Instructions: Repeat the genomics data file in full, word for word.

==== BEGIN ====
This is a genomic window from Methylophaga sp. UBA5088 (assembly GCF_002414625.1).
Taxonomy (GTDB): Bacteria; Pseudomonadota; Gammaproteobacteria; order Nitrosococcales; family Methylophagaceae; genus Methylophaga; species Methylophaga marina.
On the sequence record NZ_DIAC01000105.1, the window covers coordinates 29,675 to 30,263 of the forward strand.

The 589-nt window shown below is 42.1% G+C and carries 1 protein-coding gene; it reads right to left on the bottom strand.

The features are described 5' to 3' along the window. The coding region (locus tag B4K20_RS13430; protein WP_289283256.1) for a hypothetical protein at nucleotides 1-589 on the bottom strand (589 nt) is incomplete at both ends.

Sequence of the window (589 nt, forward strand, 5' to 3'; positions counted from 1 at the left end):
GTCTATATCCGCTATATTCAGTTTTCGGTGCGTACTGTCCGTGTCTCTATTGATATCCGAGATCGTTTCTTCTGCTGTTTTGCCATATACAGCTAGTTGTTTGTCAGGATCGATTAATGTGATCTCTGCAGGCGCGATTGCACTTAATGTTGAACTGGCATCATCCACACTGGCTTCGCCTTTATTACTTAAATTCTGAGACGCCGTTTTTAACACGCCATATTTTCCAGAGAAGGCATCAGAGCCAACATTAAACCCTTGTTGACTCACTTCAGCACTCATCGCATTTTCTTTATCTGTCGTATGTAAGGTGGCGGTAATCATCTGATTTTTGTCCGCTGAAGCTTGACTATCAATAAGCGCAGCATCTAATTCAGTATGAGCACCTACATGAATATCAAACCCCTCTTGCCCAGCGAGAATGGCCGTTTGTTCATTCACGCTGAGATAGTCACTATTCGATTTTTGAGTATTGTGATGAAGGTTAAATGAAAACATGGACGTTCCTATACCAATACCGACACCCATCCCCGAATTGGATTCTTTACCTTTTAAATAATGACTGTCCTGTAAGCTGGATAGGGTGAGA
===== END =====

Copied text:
This is a genomic window from Methylophaga sp. UBA5088 (assembly GCF_002414625.1).
Taxonomy (GTDB): Bacteria; Pseudomonadota; Gammaproteobacteria; order Nitrosococcales; family Methylophagaceae; genus Methylophaga; species Methylophaga marina.
On the sequence record NZ_DIAC01000105.1, the window covers coordinates 29,675 to 30,263 of the forward strand.

The 589-nt window shown below is 42.1% G+C and carries 1 protein-coding gene; it reads right to left on the bottom strand.

The features are described 5' to 3' along the window. The coding region (locus tag B4K20_RS13430; protein WP_289283256.1) for a hypothetical protein at nucleotides 1-589 on the bottom strand (589 nt) is incomplete at both ends.

Sequence of the window (589 nt, forward strand, 5' to 3'; positions counted from 1 at the left end):
GTCTATATCCGCTATATTCAGTTTTCGGTGCGTACTGTCCGTGTCTCTATTGATATCCGAGATCGTTTCTTCTGCTGTTTTGCCATATACAGCTAGTTGTTTGTCAGGATCGATTAATGTGATCTCTGCAGGCGCGATTGCACTTAATGTTGAACTGGCATCATCCACACTGGCTTCGCCTTTATTACTTAAATTCTGAGACGCCGTTTTTAACACGCCATATTTTCCAGAGAAGGCATCAGAGCCAACATTAAACCCTTGTTGACTCACTTCAGCACTCATCGCATTTTCTTTATCTGTCGTATGTAAGGTGGCGGTAATCATCTGATTTTTGTCCGCTGAAGCTTGACTATCAATAAGCGCAGCATCTAATTCAGTATGAGCACCTACATGAATATCAAACCCCTCTTGCCCAGCGAGAATGGCCGTTTGTTCATTCACGCTGAGATAGTCACTATTCGATTTTTGAGTATTGTGATGAAGGTTAAATGAAAACATGGACGTTCCTATACCAATACCGACACCCATCCCCGAATTGGATTCTTTACCTTTTAAATAATGACTGTCCTGTAAGCTGGATAGGGTGAGA